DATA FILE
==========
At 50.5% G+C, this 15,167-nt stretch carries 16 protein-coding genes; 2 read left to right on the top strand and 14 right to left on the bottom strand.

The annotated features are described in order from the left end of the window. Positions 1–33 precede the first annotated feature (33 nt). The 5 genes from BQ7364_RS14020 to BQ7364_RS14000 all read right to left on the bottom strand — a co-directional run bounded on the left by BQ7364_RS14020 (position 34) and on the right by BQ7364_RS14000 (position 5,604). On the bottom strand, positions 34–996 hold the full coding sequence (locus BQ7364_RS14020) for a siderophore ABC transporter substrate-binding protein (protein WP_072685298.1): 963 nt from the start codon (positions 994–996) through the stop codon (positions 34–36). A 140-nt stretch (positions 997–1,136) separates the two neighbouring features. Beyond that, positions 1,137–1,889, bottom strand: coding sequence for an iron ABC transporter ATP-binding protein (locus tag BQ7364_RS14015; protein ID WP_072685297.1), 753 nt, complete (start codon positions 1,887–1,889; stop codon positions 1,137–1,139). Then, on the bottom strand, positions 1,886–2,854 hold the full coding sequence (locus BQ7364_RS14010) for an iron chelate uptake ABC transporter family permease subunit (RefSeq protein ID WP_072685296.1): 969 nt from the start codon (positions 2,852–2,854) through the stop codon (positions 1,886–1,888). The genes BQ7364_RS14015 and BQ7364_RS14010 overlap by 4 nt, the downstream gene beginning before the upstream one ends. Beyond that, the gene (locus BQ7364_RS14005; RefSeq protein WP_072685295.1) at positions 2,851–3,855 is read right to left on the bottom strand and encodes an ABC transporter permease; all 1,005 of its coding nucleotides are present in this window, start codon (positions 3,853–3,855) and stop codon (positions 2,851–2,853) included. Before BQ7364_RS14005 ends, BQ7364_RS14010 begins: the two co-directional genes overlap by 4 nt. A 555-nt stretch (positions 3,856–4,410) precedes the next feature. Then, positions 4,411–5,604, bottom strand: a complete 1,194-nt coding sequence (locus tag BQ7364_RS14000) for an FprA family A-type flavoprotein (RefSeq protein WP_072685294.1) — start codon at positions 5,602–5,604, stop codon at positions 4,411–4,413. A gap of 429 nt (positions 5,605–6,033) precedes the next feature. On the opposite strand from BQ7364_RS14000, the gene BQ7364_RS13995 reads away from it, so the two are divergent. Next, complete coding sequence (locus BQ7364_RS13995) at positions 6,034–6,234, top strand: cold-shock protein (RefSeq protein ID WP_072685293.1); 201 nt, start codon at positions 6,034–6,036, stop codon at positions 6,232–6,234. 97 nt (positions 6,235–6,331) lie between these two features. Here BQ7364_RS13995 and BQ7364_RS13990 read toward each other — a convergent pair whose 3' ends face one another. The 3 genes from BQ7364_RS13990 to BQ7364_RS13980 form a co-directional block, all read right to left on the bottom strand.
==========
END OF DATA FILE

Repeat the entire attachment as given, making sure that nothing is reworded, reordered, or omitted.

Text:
At 50.5% G+C, this 15,167-nt stretch carries 16 protein-coding genes; 2 read left to right on the top strand and 14 right to left on the bottom strand.

The annotated features are described in order from the left end of the window. Positions 1–33 precede the first annotated feature (33 nt). The 5 genes from BQ7364_RS14020 to BQ7364_RS14000 all read right to left on the bottom strand — a co-directional run bounded on the left by BQ7364_RS14020 (position 34) and on the right by BQ7364_RS14000 (position 5,604). On the bottom strand, positions 34–996 hold the full coding sequence (locus BQ7364_RS14020) for a siderophore ABC transporter substrate-binding protein (protein WP_072685298.1): 963 nt from the start codon (positions 994–996) through the stop codon (positions 34–36). A 140-nt stretch (positions 997–1,136) separates the two neighbouring features. Beyond that, positions 1,137–1,889, bottom strand: coding sequence for an iron ABC transporter ATP-binding protein (locus tag BQ7364_RS14015; protein ID WP_072685297.1), 753 nt, complete (start codon positions 1,887–1,889; stop codon positions 1,137–1,139). Then, on the bottom strand, positions 1,886–2,854 hold the full coding sequence (locus BQ7364_RS14010) for an iron chelate uptake ABC transporter family permease subunit (RefSeq protein ID WP_072685296.1): 969 nt from the start codon (positions 2,852–2,854) through the stop codon (positions 1,886–1,888). The genes BQ7364_RS14015 and BQ7364_RS14010 overlap by 4 nt, the downstream gene beginning before the upstream one ends. Beyond that, the gene (locus BQ7364_RS14005; RefSeq protein WP_072685295.1) at positions 2,851–3,855 is read right to left on the bottom strand and encodes an ABC transporter permease; all 1,005 of its coding nucleotides are present in this window, start codon (positions 3,853–3,855) and stop codon (positions 2,851–2,853) included. Before BQ7364_RS14005 ends, BQ7364_RS14010 begins: the two co-directional genes overlap by 4 nt. A 555-nt stretch (positions 3,856–4,410) precedes the next feature. Then, positions 4,411–5,604, bottom strand: a complete 1,194-nt coding sequence (locus tag BQ7364_RS14000) for an FprA family A-type flavoprotein (RefSeq protein WP_072685294.1) — start codon at positions 5,602–5,604, stop codon at positions 4,411–4,413. A gap of 429 nt (positions 5,605–6,033) precedes the next feature. On the opposite strand from BQ7364_RS14000, the gene BQ7364_RS13995 reads away from it, so the two are divergent. Next, complete coding sequence (locus BQ7364_RS13995) at positions 6,034–6,234, top strand: cold-shock protein (RefSeq protein ID WP_072685293.1); 201 nt, start codon at positions 6,034–6,036, stop codon at positions 6,232–6,234. 97 nt (positions 6,235–6,331) lie between these two features. Here BQ7364_RS13995 and BQ7364_RS13990 read toward each other — a convergent pair whose 3' ends face one another. The 3 genes from BQ7364_RS13990 to BQ7364_RS13980 form a co-directional block, all read right to left on the bottom strand.